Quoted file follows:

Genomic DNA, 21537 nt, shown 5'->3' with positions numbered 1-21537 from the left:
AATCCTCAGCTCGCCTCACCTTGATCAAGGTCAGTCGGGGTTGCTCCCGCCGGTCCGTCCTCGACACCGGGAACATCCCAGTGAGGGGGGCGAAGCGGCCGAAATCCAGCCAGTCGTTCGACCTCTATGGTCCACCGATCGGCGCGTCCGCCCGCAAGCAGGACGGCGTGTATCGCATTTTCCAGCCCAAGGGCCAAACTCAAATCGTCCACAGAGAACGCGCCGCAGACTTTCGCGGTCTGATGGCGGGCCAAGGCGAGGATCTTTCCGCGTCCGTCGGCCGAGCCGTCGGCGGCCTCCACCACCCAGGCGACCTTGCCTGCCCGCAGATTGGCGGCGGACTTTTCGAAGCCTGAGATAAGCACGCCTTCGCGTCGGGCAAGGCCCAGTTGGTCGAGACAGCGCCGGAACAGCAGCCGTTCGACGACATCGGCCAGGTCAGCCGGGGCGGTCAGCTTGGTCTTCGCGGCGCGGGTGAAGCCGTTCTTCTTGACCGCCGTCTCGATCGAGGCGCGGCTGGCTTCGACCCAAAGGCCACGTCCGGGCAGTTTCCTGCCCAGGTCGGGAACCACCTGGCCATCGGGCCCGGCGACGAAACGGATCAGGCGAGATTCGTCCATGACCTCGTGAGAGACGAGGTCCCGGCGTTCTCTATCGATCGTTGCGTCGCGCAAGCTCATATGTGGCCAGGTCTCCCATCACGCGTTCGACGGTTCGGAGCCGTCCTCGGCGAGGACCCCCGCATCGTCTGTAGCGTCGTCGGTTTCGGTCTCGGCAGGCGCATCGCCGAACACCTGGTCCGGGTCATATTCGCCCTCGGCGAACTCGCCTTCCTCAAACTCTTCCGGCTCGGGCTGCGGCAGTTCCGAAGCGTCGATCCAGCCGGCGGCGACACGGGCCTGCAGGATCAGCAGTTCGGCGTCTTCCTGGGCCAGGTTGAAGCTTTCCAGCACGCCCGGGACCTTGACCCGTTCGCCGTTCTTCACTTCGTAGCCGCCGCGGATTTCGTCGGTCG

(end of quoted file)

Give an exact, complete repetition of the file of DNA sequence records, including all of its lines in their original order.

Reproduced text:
Genomic DNA, 21537 nt, shown 5'->3' with positions numbered 1-21537 from the left:
AATCCTCAGCTCGCCTCACCTTGATCAAGGTCAGTCGGGGTTGCTCCCGCCGGTCCGTCCTCGACACCGGGAACATCCCAGTGAGGGGGGCGAAGCGGCCGAAATCCAGCCAGTCGTTCGACCTCTATGGTCCACCGATCGGCGCGTCCGCCCGCAAGCAGGACGGCGTGTATCGCATTTTCCAGCCCAAGGGCCAAACTCAAATCGTCCACAGAGAACGCGCCGCAGACTTTCGCGGTCTGATGGCGGGCCAAGGCGAGGATCTTTCCGCGTCCGTCGGCCGAGCCGTCGGCGGCCTCCACCACCCAGGCGACCTTGCCTGCCCGCAGATTGGCGGCGGACTTTTCGAAGCCTGAGATAAGCACGCCTTCGCGTCGGGCAAGGCCCAGTTGGTCGAGACAGCGCCGGAACAGCAGCCGTTCGACGACATCGGCCAGGTCAGCCGGGGCGGTCAGCTTGGTCTTCGCGGCGCGGGTGAAGCCGTTCTTCTTGACCGCCGTCTCGATCGAGGCGCGGCTGGCTTCGACCCAAAGGCCACGTCCGGGCAGTTTCCTGCCCAGGTCGGGAACCACCTGGCCATCGGGCCCGGCGACGAAACGGATCAGGCGAGATTCGTCCATGACCTCGTGAGAGACGAGGTCCCGGCGTTCTCTATCGATCGTTGCGTCGCGCAAGCTCATATGTGGCCAGGTCTCCCATCACGCGTTCGACGGTTCGGAGCCGTCCTCGGCGAGGACCCCCGCATCGTCTGTAGCGTCGTCGGTTTCGGTCTCGGCAGGCGCATCGCCGAACACCTGGTCCGGGTCATATTCGCCCTCGGCGAACTCGCCTTCCTCAAACTCTTCCGGCTCGGGCTGCGGCAGTTCCGAAGCGTCGATCCAGCCGGCGGCGACACGGGCCTGCAGGATCAGCAGTTCGGCGTCTTCCTGGGCCAGGTTGAAGCTTTCCAGCACGCCCGGGACCTTGACCCGTTCGCCGTTCTTCACTTCGTAGCCGCCGCGGATTTCGTCGGTCG